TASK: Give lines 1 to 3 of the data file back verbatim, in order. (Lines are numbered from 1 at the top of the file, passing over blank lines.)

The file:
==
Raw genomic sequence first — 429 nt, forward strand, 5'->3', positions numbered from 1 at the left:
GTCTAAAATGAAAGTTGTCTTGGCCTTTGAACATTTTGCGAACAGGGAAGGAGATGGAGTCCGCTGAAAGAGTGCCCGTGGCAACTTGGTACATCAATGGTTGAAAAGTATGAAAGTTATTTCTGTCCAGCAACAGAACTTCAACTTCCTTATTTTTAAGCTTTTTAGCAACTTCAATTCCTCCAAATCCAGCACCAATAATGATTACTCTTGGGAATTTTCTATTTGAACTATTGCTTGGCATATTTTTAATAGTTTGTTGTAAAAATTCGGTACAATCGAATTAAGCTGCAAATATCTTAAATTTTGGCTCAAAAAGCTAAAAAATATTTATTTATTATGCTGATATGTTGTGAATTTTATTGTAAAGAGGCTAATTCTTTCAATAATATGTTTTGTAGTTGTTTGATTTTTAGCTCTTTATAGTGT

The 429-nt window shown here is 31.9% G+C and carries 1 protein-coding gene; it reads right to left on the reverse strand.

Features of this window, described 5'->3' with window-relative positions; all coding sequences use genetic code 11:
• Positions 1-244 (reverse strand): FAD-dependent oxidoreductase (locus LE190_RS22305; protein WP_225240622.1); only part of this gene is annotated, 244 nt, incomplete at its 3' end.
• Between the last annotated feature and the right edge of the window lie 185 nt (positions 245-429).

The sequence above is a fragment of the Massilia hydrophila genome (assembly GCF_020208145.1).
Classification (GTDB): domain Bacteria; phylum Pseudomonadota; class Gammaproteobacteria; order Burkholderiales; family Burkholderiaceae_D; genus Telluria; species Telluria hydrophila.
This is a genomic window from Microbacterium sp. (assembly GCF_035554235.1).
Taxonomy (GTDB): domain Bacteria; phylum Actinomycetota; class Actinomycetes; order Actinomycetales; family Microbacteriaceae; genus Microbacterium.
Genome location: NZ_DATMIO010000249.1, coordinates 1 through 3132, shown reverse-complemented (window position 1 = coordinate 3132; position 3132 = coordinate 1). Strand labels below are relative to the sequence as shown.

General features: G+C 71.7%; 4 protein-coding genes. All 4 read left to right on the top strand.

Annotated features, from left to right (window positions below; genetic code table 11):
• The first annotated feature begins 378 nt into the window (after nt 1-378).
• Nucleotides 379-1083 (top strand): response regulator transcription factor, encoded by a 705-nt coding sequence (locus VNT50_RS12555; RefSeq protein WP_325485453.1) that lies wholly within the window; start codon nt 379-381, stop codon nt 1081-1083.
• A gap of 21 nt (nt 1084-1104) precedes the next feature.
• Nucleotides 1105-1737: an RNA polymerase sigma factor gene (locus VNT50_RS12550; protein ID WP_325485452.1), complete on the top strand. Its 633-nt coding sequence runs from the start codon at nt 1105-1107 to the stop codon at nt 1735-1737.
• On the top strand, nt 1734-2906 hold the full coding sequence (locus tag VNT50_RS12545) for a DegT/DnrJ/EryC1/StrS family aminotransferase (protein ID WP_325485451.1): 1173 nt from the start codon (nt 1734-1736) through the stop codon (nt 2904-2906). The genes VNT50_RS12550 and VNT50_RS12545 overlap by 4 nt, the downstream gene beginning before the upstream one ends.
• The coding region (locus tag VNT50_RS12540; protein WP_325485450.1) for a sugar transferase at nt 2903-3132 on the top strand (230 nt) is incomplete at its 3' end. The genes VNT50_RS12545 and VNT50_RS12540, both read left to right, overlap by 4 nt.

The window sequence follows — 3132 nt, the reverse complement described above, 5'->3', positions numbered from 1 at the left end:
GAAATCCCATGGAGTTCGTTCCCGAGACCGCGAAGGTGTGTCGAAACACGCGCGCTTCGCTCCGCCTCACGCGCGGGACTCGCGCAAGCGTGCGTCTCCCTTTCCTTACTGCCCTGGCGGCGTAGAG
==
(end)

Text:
Raw genomic sequence first — 429 nt, forward strand, 5'->3', positions numbered from 1 at the left:
GTCTAAAATGAAAGTTGTCTTGGCCTTTGAACATTTTGCGAACAGGGAAGGAGATGGAGTCCGCTGAAAGAGTGCCCGTGGCAACTTGGTACATCAATGGTTGAAAAGTATGAAAGTTATTTCTGTCCAGCAACAGAACTTCAACTTCCTTATTTTTAAGCTTTTTAGCAACTTCAATTCCTCCAAATCCAGCACCAATAATGATTACTCTTGGGAATTTTCTATTTGAACTATTGCTTGGCATATTTTTAATAGTTTGTTGTAAAAATTCGGTACAATCGAATTAAGCTGCAAATATCTTAAATTTTGGCTCAAAAAGCTAAAAAATATTTATTTATTATGCTGATATGTTGTGAATTTTATTGTAAAGAGGCTAATTCTTTCAATAATATGTTTTGTAGTTGTTTGATTTTTAGCTCTTTATAGTGT

The 429-nt window shown here is 31.9% G+C and carries 1 protein-coding gene; it reads right to left on the reverse strand.